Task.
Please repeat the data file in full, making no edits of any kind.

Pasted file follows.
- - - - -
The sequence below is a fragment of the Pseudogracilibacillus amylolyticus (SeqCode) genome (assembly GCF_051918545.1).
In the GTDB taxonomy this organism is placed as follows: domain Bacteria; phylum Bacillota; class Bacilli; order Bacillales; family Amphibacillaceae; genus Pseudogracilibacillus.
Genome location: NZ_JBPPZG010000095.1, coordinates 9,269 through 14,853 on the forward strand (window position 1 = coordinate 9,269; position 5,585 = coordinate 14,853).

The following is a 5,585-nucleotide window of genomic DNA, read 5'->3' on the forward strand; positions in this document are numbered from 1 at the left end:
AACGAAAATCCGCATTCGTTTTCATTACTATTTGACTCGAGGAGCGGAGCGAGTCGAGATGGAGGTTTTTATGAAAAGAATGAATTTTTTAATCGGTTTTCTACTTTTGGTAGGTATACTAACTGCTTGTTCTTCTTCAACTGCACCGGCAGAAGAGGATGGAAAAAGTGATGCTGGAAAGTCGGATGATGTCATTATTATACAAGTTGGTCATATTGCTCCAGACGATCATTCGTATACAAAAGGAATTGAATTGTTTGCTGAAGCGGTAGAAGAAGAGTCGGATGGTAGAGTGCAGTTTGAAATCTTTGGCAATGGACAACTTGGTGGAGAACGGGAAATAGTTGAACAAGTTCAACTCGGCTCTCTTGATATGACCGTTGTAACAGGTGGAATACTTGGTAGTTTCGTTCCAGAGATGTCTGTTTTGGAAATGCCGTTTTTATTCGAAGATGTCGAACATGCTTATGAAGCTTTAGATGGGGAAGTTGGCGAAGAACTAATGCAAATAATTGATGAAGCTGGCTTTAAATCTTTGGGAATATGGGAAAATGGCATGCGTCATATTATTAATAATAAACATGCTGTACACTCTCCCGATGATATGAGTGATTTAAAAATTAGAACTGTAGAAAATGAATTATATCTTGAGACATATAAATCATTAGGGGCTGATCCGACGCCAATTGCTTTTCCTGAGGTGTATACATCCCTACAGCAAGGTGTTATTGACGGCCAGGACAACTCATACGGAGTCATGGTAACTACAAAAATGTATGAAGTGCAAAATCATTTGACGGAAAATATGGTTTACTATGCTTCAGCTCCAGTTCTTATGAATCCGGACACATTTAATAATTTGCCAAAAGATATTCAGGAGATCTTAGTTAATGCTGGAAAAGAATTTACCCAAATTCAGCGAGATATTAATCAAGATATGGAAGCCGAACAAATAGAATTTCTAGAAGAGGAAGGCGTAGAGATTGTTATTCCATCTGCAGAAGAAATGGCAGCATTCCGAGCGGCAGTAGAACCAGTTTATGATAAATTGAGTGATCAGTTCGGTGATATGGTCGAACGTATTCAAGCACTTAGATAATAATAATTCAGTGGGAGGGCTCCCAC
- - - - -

The sequence below is a fragment of the Pseudogracilibacillus amylolyticus (SeqCode) genome (assembly GCF_051918545.1).
In the GTDB taxonomy this organism is placed as follows: domain Bacteria; phylum Bacillota; class Bacilli; order Bacillales; family Amphibacillaceae; genus Pseudogracilibacillus.
Genome location: NZ_JBPPZG010000095.1, coordinates 9,269 through 14,853 on the forward strand (window position 1 = coordinate 9,269; position 5,585 = coordinate 14,853).

The following is a 5,585-nucleotide window of genomic DNA, read 5'->3' on the forward strand; positions in this document are numbered from 1 at the left end:
AACGAAAATCCGCATTCGTTTTCATTACTATTTGACTCGAGGAGCGGAGCGAGTCGAGATGGAGGTTTTTATGAAAAGAATGAATTTTTTAATCGGTTTTCTACTTTTGGTAGGTATACTAACTGCTTGTTCTTCTTCAACTGCACCGGCAGAAGAGGATGGAAAAAGTGATGCTGGAAAGTCGGATGATGTCATTATTATACAAGTTGGTCATATTGCTCCAGACGATCATTCGTATACAAAAGGAATTGAATTGTTTGCTGAAGCGGTAGAAGAAGAGTCGGATGGTAGAGTGCAGTTTGAAATCTTTGGCAATGGACAACTTGGTGGAGAACGGGAAATAGTTGAACAAGTTCAACTCGGCTCTCTTGATATGACCGTTGTAACAGGTGGAATACTTGGTAGTTTCGTTCCAGAGATGTCTGTTTTGGAAATGCCGTTTTTATTCGAAGATGTCGAACATGCTTATGAAGCTTTAGATGGGGAAGTTGGCGAAGAACTAATGCAAATAATTGATGAAGCTGGCTTTAAATCTTTGGGAATATGGGAAAATGGCATGCGTCATATTATTAATAATAAACATGCTGTACACTCTCCCGATGATATGAGTGATTTAAAAATTAGAACTGTAGAAAATGAATTATATCTTGAGACATATAAATCATTAGGGGCTGATCCGACGCCAATTGCTTTTCCTGAGGTGTATACATCCCTACAGCAAGGTGTTATTGACGGCCAGGACAACTCATACGGAGTCATGGTAACTACAAAAATGTATGAAGTGCAAAATCATTTGACGGAAAATATGGTTTACTATGCTTCAGCTCCAGTTCTTATGAATCCGGACACATTTAATAATTTGCCAAAAGATATTCAGGAGATCTTAGTTAATGCTGGAAAAGAATTTACCCAAATTCAGCGAGATATTAATCAAGATATGGAAGCCGAACAAATAGAATTTCTAGAAGAGGAAGGCGTAGAGATTGTTATTCCATCTGCAGAAGAAATGGCAGCATTCCGAGCGGCAGTAGAACCAGTTTATGATAAATTGAGTGATCAGTTCGGTGATATGGTCGAACGTATTCAAGCACTTAGATAATAATAATTCAGTGGGAGGGCTCCCAC